Statistical analysis

All data obtained in each experiment were subjected to one-way ANOVA analysis using SPSS 24.0 (IBM Corporation, NC, USA). The least significant difference (LSD) was used to compare the treatment effect at the significant level of P<0.05.

Results and analysis

Chemical properties of uncomposted and composted A. adenophora

As is shown in Table 1, pH, nitrogen and potassium content of composted A. adenophora were higher than that of uncomposted A. adenophora by 16.5%, 22.5% and 70.3% respectively. The contents of organic matter and phosphorus did not vary too much before and after composted. Most importantly, contents of DTD and HHO decreased from 2096.3 and 743.7 mg kg-1 to 194.4 and 68.19 mg kg-1 respectively through composting, approximately ten times lower in composted A. adenophora than that in uncomposted A. adenophora.

Table 1. Chemical properties of uncomposted and composted A. adenophora.

Seed germination properties as affected by A. adenophora extracts

As shown in Fig 1, low concentration UCAE (1 mg L-1) promoted barley germination percentage, but decreased germination index and vigor index in comparison with the blank control (CK). With the concentration upgoing, an obvious decreasing trend could be observed in the change of germination percentage, germination index, and vigor index. On the other hand, these three parameters increased with CAE concentrations. For example, germination percentage, germination index, and vigor index were increased from 85.66%, 48.35, and 351.21 in CK to 97.73%, 61.31, and 376.95 in the 100 mg CAE L-1 treatment, respectively.

Fig 1. Germination properties of barley seeds treated with uncomposed and composted A. adenophora extracts (UCAE and CAE, respectively).

On each column, data marked with different small letters are significantly different at P < 0.05. UCAE = uncomposted A. adenophora extract; CAE = composted A. adenophora extract. Unit for UCAE and CAE is mg L-1.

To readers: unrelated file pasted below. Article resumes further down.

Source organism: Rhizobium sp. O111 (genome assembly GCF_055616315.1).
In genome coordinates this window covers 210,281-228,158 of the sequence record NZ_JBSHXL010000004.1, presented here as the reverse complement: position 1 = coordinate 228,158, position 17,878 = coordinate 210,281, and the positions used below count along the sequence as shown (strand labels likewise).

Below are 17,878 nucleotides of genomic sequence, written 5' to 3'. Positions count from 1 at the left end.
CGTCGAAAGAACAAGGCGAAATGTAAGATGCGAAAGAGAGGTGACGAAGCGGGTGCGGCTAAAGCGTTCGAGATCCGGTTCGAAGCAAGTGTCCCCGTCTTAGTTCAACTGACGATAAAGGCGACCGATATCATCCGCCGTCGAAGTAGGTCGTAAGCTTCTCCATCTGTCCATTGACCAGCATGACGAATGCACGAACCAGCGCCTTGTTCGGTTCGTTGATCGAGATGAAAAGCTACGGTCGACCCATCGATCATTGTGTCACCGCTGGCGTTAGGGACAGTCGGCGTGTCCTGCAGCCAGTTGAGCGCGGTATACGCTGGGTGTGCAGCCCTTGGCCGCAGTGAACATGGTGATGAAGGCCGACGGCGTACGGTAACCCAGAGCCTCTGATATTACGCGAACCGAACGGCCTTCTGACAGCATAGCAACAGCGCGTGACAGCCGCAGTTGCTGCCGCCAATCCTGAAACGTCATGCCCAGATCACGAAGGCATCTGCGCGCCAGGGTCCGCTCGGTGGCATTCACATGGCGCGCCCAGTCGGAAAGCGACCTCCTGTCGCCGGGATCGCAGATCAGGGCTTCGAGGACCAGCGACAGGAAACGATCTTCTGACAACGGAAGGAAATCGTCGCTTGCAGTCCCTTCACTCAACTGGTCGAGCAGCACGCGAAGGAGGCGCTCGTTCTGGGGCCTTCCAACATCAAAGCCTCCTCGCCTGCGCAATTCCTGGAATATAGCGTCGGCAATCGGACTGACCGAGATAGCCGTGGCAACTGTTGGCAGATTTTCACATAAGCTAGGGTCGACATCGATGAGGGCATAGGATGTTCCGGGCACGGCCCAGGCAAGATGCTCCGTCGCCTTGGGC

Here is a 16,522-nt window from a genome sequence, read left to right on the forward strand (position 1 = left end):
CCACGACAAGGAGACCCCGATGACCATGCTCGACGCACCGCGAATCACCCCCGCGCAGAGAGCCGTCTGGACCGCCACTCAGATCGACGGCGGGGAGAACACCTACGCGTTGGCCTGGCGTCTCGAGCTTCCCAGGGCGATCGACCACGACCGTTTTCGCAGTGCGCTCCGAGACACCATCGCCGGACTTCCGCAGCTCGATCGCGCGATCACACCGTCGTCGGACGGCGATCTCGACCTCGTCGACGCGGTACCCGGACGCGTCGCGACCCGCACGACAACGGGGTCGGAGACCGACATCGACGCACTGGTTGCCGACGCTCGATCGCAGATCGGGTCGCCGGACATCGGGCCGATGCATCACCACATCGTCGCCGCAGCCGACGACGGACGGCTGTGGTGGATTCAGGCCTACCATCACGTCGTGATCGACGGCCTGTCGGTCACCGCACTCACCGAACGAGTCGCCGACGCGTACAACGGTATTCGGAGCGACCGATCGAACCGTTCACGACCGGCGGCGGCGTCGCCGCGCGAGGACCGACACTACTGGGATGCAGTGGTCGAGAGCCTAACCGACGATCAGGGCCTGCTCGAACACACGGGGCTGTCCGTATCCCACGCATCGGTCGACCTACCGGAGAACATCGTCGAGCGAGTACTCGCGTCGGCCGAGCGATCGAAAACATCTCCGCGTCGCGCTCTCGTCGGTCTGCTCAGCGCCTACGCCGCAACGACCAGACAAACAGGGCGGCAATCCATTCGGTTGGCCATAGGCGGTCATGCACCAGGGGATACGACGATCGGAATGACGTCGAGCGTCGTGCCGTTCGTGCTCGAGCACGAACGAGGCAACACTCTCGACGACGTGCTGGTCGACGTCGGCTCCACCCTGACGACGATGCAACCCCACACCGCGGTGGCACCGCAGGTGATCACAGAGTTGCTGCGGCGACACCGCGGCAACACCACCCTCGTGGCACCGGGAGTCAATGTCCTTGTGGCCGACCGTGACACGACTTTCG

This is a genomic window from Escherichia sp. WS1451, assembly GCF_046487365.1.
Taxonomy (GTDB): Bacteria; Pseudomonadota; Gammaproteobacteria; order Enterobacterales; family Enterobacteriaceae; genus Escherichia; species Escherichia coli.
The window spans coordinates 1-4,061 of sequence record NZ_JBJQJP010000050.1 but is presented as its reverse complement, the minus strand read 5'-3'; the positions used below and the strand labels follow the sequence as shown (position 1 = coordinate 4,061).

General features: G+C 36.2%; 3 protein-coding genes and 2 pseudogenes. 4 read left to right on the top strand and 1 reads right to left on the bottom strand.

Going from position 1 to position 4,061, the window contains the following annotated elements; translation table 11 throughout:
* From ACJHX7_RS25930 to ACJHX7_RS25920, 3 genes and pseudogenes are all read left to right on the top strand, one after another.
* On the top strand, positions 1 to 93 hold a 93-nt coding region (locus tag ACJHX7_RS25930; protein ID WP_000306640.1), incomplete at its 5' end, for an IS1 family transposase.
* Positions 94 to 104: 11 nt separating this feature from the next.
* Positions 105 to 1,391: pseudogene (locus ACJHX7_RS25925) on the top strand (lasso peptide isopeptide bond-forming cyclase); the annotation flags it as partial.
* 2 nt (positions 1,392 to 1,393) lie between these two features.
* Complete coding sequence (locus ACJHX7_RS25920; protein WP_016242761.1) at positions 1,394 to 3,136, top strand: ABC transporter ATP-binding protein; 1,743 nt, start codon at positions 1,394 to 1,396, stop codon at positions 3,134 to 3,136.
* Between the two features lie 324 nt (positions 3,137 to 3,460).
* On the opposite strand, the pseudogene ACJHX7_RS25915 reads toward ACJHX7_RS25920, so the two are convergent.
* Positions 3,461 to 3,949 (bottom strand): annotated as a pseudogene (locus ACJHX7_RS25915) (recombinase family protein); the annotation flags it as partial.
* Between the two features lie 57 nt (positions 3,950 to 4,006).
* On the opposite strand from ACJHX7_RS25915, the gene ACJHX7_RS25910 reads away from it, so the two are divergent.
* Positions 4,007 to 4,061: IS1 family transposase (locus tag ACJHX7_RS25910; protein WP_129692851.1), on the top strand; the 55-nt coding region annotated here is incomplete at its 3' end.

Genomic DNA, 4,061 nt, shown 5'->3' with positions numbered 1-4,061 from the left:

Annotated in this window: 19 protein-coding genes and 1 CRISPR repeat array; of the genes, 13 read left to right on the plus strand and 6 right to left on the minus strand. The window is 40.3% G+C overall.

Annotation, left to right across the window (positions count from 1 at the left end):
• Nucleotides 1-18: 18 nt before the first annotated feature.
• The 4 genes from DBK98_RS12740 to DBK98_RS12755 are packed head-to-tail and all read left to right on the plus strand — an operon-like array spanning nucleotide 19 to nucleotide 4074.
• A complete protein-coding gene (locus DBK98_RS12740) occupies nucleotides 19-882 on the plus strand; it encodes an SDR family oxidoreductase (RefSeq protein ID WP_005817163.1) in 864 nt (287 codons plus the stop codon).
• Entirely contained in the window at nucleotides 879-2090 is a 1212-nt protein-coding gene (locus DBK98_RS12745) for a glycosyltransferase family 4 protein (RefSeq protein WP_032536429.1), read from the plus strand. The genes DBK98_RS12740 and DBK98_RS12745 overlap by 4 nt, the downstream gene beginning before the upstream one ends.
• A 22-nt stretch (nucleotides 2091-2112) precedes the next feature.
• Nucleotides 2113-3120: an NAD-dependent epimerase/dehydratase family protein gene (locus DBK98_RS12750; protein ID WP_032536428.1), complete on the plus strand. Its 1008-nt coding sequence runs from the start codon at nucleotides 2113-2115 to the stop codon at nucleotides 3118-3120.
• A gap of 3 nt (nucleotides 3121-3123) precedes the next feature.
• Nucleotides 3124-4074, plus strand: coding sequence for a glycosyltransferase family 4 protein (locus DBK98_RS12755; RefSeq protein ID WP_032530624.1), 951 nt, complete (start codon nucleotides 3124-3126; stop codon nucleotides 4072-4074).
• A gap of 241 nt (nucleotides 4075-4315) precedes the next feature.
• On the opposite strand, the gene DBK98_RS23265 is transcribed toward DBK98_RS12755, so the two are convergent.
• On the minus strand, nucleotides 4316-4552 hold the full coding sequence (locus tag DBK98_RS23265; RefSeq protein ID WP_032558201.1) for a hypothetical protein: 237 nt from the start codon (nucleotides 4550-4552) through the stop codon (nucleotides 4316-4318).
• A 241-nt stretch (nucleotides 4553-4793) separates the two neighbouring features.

Imbibed seed inclusions as affected by A. adenophora extracts

Compared with CK, the imbibed seeds that received CAE contained higher free amino acids, soluble sugars, and soluble P (the differences in free amino acids and soluble P were not significant between CK and 1.00 mg CAE L-1, Table 2). There were lower proteins, starches, and insoluble P in the imbibed seeds (not significant in proteins among CK, 1.00, and 10.0 mg CAE L-1 and in insoluble P between CK and 1.00 mg CAE L-1). In contrast, UCAE (particularly at high concentrations) increased proteins, starches, and insoluble P but decreased free amino acids, soluble sugars, and soluble P in the imbibed seeds.

Table 2. Effects of the extracts from A. adenophora on inclusions in germinating seeds (mean ± SD; %).

Growth and selected physiological indexes of young seedlings

Compared with CK, UCAE significantly inhibited the growth of barley seedlings, with biomass decreased by 0.41–28.80%, seedling height by 6.57–23.01%, and root length by 29.89–50.82% (Table 3). On the other hand, the addition of CAE to culture substrates increased these growth parameters although not significant at 1.00 mg CAE L-1.

Table 3. Effects of extracts from A. adenophora on the growth and selected physiological indexes of barley seedlings (mean ± SD).

Dehydrogenase activity in the roots and chlorophyll in the leaves showed a downward trend, while nitrate reductase activity in the leaves was maintained unchanged with UCAE concentrations increased (also Table 3). These three physiological indexes exhibited a positive dose-dependent increase after CAE was added to culture substances.

Nutrients uptake and grain yield and quality

As shown in Table 4, the indicators of nutrients uptake, grain yield and quality had similar change trends among treatments in the years of 2020 and 2021, and no yearly difference occurred. Compared with no fertilizers, CF significantly increased barley nutrients uptake by respectively 25.21% (N), 16.07% (P), 15.61% (K) in 2020, and 26.03% (N), 29.61% (P), 15.86% (K) in 2021. As a result, the grain yield was increased by 60.65% and 66.09% respectively in 2020 and 2021.

Table 4. Effects of uncomposted and composted A. adenophora on barley nutrient uptake and grain yield and quality.